I heard that all ARM cores (processors?) feature on-chip debugging and stuff. I already read some threads here about some SAM-ICE and so on, but I still can’t wrap my head around the actual ‘how then do I do it now’?
So the simple question is: What do I need to make use of all the interesting ARM On-Chip Debugging feature(s) ?
By asking this, I assume that the Due using an ARM has
such a thing, doesn’t it? (I’m kind of confused, because here
it is said, that the upcomming Arduino Zero will be the first board with ‘integrated debugging something’. So what’s the deal with the Due? It has an ARM …)
To refine the main question more:
1. What hardware do I need for interfacing?
2. What software do I need to actually work with all these things?
3. What’s the cheapest possible solution I can purchase?
4. What’s the ‘best’ (= most reliable) solution a hobbyist should use?
Thanks so much!
You'll need an ICE or similar debugger to interface your board with an the Atmel Studio 6.1 IDE (Atmel Studio is a free download from Atmel.)
For a suitable ICE, try one of the new inexpensive -ICE models: http://store.atmel.com/CBC.aspx?q=c:100112
They work for AVR chips as well, which is nice. The $49 -ICE Basic looks like a good deal. I'd probably get one myself except I've got an AVR Dragon for AVR JTAG debugging, and I have no interest in Atmel ARM on-chip debugging at the moment.
To debug, you'll have to port your program to run in Atmel Studio, which means translating Arduino C++ to "real" C++. You can find tutorials on how to do this.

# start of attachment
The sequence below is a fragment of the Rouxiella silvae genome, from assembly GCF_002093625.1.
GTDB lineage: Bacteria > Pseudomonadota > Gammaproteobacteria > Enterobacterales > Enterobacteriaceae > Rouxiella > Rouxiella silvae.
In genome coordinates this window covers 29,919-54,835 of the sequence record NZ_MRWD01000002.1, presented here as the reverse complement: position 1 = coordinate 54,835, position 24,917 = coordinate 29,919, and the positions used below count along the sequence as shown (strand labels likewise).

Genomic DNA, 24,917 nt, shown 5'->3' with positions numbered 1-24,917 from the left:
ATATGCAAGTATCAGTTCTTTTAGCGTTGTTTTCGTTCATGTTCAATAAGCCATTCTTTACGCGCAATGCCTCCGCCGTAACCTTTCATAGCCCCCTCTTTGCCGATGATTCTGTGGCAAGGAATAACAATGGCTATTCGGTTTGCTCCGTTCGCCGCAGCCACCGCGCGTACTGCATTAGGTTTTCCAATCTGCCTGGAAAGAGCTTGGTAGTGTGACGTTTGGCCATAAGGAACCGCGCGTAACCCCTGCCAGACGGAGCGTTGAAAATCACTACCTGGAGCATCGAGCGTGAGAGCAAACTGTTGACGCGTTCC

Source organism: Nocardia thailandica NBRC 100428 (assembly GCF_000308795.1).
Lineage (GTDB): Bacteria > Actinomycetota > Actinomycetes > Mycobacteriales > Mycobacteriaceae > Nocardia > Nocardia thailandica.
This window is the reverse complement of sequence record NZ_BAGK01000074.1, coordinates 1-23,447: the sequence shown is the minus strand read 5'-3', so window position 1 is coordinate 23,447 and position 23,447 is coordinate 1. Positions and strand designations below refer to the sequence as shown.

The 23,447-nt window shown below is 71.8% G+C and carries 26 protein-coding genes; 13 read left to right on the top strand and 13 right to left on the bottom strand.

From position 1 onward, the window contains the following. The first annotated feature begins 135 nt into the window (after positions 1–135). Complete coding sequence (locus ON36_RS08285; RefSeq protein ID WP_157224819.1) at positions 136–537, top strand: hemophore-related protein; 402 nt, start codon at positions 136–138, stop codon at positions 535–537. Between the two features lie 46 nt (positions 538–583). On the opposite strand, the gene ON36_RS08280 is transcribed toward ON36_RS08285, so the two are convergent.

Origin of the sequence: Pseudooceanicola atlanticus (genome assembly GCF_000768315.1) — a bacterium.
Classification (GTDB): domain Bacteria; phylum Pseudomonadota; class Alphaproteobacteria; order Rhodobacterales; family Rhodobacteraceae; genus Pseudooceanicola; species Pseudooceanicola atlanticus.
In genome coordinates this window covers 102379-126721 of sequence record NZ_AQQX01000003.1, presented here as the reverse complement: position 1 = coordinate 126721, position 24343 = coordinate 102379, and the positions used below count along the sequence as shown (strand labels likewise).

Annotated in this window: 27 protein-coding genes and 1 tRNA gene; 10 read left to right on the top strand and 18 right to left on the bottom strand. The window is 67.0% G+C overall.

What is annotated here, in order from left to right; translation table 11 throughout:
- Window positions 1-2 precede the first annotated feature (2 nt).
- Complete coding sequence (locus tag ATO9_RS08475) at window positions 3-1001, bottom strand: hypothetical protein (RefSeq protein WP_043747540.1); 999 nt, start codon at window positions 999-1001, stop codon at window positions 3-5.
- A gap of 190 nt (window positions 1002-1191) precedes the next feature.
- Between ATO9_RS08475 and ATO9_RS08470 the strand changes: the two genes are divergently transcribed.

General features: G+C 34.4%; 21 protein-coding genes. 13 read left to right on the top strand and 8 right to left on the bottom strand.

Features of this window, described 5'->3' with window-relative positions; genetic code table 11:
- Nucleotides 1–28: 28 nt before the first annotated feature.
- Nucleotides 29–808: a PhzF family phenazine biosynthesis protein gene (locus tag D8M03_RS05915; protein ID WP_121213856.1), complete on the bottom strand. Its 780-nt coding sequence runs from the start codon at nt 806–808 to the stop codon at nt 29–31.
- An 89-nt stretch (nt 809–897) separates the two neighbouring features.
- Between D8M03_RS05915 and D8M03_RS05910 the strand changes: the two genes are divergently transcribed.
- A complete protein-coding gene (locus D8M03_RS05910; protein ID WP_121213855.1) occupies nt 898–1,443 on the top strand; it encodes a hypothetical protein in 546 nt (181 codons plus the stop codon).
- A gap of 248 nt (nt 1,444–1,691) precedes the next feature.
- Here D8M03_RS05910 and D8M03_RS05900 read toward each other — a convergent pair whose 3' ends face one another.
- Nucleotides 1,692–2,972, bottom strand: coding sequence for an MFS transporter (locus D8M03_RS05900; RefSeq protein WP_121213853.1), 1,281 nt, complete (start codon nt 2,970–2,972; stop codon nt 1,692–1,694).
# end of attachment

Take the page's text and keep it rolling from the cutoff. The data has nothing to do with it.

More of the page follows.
What the Arduino team have in mind with Zero, who knows, but a) I wouldn't bet on seeing any of it any time soon, and b) it almost certainly won't be running in the Arduino IDE, at least not initially (which probably means it will be running debug sessions in Atmel Studio anyway.)
From what I've read, the on-board debugging chip on the Zero supports debugWire, which is an Atmel proprietary debugging protocol. The Due supports JTAG, which is an open standard, so you don't need the magic chip.
So if you want to do on-chip debugging, just get your code running on a platform that supports JTAG (doesn't have to be ARM, some of the larger AVR chips such as the 1284p also support JTAG), get Atmel Studio and the -ICE Basic or similar , and then you're away. Well, after you've learnt to drive the thing. But you knew you were going to be up for that, anyway, I would assume.